Yeah, it has been several months since I last blogged. Trust me this silence has happened for “your” great reason. I keep traveling for work so much that I’d like to share with you here five takeaways. These are simple, yet powerful lessons I have learned from my latest community interactions.
1- If People Don’t Change, Change Your Approach
If I’m describing this takeaway, you may find it contradictory with a piece in my previous blog post! Yet, I have to admit they were not born to be “professionals”. Encountering such a time drag issue revealed to me how casual the countryside life can go. Entertainment? Screening? Nah, let me have a bath and dinner first”, they go! Therefore, on our last trip, we modified our approach to start our screening as late as 07:00 pm, and stayed overnight with villagers. And our interaction worked wonders!
2- In Dilemma, Tackle the Main Threat
Community workers are usually volunteers and independent from the local authorities. This “independence” doesn’t always look harmonious between the parties, due to their conflicts of interest. As our main cause is about the shooting and the screening in Kampong Thom, we had to deal with the prevailing party: the provincial administration. Without their approval, we would repeat the mistake of relying on our local ally in Ratanakiri. Still, I needed to warm up our community leader about our “independence” from their issues with their local authorities!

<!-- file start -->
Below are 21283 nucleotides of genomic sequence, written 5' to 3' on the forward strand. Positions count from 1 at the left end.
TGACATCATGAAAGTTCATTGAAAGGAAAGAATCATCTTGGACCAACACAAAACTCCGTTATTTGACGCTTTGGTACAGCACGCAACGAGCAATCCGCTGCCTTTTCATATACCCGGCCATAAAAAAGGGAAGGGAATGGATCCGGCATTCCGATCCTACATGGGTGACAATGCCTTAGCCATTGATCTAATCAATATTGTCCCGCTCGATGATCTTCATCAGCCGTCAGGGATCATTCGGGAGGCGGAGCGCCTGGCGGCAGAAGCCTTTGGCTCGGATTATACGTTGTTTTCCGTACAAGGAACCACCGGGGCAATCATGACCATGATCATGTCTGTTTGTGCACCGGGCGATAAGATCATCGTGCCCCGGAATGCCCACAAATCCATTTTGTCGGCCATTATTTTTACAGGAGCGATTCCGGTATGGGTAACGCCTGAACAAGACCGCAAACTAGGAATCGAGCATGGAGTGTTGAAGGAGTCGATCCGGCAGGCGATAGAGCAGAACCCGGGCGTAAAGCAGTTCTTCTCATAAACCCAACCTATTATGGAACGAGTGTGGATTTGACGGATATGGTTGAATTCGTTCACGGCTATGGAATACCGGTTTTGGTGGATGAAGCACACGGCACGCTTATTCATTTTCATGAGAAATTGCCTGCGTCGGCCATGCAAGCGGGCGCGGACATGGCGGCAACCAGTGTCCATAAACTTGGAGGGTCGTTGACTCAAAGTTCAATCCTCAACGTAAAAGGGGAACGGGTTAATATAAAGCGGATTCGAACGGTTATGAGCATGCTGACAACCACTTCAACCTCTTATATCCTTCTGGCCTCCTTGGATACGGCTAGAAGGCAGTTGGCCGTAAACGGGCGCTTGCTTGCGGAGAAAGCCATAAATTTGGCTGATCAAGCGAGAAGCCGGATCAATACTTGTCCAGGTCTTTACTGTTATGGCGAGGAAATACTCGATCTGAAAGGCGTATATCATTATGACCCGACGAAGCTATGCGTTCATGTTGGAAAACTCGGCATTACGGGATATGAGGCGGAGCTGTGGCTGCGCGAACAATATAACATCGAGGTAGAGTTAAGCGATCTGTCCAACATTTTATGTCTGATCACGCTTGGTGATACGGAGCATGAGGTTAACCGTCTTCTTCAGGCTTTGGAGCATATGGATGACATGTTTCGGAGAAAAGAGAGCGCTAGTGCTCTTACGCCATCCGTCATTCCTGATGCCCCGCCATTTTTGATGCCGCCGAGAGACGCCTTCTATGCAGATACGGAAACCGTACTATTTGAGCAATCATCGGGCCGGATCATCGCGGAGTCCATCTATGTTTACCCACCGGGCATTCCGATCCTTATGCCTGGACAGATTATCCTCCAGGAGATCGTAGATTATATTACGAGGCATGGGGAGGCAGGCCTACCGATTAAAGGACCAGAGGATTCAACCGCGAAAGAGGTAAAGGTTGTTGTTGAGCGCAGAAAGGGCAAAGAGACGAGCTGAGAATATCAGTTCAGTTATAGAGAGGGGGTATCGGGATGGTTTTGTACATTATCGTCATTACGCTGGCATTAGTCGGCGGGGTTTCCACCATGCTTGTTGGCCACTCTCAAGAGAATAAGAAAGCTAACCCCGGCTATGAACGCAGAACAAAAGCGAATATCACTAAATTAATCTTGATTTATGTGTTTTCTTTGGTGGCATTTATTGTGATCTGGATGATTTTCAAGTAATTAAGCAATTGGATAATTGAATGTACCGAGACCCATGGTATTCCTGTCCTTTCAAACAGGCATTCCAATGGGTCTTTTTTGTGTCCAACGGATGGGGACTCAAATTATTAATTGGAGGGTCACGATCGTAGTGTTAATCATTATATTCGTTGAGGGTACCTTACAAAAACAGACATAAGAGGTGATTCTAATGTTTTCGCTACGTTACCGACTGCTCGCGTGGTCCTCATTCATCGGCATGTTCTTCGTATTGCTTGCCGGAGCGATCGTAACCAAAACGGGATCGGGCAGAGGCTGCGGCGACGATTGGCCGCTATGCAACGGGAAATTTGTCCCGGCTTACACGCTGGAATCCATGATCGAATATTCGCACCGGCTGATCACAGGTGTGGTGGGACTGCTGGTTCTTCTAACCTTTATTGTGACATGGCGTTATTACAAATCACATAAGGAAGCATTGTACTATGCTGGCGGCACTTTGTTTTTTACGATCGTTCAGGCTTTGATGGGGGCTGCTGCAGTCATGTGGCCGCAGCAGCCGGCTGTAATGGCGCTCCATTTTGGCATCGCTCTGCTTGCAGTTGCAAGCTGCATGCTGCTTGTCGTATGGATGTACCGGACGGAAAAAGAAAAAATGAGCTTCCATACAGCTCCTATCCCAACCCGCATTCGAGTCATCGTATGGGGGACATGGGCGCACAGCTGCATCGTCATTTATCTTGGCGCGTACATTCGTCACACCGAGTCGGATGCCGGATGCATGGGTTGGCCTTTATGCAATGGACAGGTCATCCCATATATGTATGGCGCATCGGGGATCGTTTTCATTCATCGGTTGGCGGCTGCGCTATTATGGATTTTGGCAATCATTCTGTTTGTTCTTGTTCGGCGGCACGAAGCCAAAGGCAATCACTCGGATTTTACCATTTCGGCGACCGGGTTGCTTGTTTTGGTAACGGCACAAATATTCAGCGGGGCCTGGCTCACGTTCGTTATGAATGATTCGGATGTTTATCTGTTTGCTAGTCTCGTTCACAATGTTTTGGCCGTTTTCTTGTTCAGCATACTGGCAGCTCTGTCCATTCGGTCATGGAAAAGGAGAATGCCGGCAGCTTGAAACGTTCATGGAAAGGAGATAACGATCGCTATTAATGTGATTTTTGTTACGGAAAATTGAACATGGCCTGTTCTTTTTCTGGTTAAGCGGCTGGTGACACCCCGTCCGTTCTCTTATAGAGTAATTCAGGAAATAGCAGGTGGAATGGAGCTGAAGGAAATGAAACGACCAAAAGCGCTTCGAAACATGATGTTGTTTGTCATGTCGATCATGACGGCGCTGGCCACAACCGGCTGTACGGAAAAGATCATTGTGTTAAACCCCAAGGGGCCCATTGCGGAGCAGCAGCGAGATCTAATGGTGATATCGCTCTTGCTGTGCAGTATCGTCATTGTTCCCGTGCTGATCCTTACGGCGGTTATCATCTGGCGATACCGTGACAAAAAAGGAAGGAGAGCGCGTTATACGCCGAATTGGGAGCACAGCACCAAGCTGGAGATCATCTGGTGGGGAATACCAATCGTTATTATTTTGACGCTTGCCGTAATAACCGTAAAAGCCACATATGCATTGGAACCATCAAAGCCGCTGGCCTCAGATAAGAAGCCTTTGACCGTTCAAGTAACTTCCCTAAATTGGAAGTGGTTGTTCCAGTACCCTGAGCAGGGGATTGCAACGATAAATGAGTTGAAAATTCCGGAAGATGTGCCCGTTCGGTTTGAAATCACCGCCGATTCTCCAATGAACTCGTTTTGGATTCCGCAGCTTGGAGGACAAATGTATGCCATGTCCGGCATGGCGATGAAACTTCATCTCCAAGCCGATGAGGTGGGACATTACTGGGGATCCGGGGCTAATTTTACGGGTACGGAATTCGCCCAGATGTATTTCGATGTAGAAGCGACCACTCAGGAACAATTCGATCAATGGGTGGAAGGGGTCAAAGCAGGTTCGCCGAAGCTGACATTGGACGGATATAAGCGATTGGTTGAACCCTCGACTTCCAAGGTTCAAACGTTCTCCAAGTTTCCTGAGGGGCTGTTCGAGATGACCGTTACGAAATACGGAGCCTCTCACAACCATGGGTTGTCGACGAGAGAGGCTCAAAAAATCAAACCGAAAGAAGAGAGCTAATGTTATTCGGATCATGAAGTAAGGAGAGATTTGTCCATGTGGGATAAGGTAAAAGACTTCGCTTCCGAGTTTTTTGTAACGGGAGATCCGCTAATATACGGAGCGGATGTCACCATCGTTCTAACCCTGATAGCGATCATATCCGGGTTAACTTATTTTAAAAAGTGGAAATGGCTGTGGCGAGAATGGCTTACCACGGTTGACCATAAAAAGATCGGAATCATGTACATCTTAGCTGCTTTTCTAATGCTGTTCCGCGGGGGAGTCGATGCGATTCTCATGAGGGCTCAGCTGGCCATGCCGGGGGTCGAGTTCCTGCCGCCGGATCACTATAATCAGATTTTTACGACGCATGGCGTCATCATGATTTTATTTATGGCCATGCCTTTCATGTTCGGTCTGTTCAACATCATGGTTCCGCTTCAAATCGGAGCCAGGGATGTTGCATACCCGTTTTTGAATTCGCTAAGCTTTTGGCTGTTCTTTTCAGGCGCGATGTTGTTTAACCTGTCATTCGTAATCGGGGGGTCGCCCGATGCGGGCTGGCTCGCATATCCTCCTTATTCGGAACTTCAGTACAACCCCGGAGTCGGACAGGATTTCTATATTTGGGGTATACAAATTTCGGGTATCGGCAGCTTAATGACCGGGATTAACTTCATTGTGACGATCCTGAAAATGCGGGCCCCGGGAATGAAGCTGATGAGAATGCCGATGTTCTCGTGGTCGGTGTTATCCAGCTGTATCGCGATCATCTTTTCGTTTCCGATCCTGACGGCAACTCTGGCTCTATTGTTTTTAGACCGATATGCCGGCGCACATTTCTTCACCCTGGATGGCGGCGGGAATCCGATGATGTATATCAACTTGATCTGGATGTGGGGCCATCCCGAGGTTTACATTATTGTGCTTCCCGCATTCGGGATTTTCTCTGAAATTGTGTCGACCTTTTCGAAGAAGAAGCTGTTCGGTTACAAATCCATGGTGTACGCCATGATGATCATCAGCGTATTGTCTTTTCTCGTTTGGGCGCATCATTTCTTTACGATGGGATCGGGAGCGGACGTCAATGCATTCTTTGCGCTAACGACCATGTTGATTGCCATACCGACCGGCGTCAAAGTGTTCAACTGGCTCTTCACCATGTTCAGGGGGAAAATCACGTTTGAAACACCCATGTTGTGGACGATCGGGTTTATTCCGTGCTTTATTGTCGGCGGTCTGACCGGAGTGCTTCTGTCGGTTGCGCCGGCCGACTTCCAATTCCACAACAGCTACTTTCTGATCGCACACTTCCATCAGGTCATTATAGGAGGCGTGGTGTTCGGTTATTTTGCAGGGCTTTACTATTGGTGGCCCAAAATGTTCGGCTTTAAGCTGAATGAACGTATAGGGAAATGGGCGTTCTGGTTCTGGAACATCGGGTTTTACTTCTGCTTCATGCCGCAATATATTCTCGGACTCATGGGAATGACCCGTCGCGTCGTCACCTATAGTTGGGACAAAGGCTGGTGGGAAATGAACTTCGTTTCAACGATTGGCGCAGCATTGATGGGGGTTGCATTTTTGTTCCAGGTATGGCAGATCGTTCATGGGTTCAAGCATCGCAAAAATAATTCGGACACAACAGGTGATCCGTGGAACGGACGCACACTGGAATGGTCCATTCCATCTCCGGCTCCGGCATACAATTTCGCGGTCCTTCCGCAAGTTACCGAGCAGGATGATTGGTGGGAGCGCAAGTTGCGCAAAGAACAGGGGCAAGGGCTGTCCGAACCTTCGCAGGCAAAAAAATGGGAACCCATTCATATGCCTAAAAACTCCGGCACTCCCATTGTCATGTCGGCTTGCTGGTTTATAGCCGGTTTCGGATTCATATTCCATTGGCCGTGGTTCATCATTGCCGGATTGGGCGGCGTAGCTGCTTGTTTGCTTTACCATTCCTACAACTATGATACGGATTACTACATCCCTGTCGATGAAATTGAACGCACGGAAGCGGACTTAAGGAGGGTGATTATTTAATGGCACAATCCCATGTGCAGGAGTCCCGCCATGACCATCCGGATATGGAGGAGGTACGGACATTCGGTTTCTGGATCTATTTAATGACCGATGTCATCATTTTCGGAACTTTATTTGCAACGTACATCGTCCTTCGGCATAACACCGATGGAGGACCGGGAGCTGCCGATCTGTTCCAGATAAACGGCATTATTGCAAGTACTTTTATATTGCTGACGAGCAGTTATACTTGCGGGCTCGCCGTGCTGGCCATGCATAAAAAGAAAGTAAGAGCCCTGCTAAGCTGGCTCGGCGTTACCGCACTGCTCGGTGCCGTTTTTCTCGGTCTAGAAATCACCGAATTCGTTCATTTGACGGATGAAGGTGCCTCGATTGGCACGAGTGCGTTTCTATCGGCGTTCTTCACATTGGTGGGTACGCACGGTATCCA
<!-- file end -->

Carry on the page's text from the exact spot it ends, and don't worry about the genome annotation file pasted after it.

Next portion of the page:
3- Kill Expectations with Clarifications
At work, we tend to define “speed” as “efficiency” and expect a certain level of performance from others. That was how crisis happened to our screenings in Ratanakiri and Kratie. With loose communication, even the ally or colleague we trust most could detour your plan. To solve this crisis, I had to face the provincial head of administration in Banlung and adjust our logistics with my colleague.
4- Passion Goes with Care and Proactivity
The harder I work, the more I realize how passion defines a person’s performance. They would bother to check on the slightest details and do their homework before “attacking” their mission. Sadly, the opposite also holds true. With this takeaway in mind, I’m learning to get only passionate people about our common causes aboard. Otherwise, most consequences would keep befalling me! I might sound “victimized”, but you should grow a victor.
5- Checklists Could Save Your Day
Call it “bad luck” as you may. My last provincial mission took a wrong direction like a domino effect! From missing a key to some road accident, all this was caused by failing to run an organized checklist. Even with this in hand, I’m learning to check every step of the way. Thing is, you’ll never know what you missed, on your distant trip. If you do, calculate the “costs” to get your lost items delivered to you!
After all the bumps popped up in my path, I am still grateful to be coming out alive of these field experiences. Now I’m moving on, these latter are growing smaller to my present life. And eventually, the communities we reached, have reported positive outcomes from watching our works 🙂